One of the premier names in architecture criticism passed this Monday, at the age of 91. Ada Louise Huxtable was the first full-time architecture critic for the New York Times, joining the newspaper in 1963 (see her obituary in the New York Times here). Her direct and colorful style makes her criticism a pleasure to read. Weighing in until the very last, just last month she criticized the controversial relocation of books from the New York Public Library in order to reclaim space (her article in the Wall Street Journal here, see an article on the controversy from NPR and one on the new renovation renderings). She weighed in on the destruction of New York’s Pennsylvania Station, and bemoaned the loss of other railroad stations across the nation, praising reuse during the mid-1970s, when the railroad’s future seemed uncertain. Huxtable questioned historic preservation, looking into the whys behind it, instead of rubber stamping a clean mimicry of the past. A life of much thought, conviction, and writing is a life well lived.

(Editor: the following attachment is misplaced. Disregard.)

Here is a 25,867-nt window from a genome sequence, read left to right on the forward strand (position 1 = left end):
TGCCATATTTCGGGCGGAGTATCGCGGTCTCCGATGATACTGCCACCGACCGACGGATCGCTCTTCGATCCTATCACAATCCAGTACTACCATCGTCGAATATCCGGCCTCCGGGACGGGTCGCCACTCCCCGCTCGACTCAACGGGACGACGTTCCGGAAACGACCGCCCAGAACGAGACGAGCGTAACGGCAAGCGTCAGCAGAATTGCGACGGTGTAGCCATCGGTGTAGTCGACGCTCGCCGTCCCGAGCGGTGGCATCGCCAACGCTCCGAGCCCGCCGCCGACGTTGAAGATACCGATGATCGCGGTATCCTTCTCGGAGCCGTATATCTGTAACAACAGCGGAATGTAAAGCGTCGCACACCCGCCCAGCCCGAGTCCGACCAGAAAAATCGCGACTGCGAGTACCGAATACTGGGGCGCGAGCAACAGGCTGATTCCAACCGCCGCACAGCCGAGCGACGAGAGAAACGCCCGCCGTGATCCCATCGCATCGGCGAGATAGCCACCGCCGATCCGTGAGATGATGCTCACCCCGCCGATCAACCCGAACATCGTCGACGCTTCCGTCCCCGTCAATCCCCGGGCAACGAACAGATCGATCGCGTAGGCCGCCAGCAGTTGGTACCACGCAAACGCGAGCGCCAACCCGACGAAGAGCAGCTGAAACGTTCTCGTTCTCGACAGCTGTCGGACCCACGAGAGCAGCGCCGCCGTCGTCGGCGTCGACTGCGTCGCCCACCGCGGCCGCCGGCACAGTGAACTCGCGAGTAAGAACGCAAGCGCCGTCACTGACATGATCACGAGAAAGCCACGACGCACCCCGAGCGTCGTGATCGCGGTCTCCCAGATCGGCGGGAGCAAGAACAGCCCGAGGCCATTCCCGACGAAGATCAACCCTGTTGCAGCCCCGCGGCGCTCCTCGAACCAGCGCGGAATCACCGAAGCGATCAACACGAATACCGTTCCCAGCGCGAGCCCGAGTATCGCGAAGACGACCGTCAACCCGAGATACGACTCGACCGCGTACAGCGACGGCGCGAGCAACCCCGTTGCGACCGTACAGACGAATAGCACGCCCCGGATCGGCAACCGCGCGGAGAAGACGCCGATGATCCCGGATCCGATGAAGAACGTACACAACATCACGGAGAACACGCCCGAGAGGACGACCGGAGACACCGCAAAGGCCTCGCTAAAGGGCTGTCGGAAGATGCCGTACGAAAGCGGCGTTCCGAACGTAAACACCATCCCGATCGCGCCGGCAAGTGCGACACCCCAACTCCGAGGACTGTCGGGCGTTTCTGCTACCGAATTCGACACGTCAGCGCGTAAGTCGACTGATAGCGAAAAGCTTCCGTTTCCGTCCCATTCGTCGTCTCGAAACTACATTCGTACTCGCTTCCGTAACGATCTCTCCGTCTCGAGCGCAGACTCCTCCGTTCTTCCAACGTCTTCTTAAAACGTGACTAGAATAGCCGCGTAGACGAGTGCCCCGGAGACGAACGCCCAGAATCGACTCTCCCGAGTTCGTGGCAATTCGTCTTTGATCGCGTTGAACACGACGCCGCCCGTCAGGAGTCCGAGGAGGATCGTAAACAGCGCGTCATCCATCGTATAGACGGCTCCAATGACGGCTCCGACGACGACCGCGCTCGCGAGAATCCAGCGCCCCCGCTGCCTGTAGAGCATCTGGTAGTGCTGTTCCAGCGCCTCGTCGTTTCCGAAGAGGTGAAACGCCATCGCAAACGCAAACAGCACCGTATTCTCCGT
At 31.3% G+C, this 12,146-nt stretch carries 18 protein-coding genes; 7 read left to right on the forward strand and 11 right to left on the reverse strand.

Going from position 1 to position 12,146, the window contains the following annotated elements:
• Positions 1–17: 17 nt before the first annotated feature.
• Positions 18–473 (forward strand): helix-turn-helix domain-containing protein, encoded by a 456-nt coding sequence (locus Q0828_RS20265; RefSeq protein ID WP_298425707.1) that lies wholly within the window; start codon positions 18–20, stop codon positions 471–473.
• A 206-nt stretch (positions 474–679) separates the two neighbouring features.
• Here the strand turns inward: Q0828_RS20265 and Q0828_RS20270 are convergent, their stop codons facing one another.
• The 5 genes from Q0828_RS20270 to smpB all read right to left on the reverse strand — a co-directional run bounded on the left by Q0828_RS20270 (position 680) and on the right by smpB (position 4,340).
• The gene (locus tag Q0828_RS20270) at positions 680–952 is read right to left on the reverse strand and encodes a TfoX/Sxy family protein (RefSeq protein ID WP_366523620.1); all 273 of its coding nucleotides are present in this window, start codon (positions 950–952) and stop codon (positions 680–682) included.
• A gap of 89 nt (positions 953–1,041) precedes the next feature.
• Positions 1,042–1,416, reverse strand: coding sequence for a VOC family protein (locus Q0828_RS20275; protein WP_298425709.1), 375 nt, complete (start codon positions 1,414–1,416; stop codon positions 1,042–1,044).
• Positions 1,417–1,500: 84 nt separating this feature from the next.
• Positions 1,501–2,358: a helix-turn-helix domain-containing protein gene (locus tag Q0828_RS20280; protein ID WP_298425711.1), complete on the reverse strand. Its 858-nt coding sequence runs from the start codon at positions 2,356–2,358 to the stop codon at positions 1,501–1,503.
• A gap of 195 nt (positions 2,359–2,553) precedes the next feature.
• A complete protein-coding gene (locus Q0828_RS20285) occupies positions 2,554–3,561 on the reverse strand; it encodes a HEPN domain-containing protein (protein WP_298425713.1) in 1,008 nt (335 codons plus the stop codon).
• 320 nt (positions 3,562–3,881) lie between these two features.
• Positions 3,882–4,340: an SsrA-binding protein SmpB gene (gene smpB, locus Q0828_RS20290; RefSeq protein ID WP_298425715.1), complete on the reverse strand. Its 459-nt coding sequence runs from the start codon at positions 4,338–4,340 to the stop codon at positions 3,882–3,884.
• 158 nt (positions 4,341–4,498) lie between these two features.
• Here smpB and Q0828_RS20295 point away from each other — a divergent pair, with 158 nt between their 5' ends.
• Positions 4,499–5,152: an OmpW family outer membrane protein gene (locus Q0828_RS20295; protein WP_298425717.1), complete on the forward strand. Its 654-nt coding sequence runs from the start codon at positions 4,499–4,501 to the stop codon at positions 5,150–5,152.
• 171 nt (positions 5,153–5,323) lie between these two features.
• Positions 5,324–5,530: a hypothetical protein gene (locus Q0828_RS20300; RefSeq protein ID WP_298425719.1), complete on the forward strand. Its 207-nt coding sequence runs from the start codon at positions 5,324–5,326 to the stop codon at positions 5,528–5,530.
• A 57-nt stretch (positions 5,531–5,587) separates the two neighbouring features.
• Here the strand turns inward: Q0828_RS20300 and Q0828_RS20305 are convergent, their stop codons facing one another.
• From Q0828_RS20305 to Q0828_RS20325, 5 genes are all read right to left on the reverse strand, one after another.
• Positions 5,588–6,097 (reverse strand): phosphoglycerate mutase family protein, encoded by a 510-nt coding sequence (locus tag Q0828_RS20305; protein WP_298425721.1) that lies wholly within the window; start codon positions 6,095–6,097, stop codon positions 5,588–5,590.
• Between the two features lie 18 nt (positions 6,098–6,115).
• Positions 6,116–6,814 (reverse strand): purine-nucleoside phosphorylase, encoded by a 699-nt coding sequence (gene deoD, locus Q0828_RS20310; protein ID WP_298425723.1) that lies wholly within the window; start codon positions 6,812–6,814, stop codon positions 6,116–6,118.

The Getty Research Institute will be home to Huxtable’s archives. Nice legacy.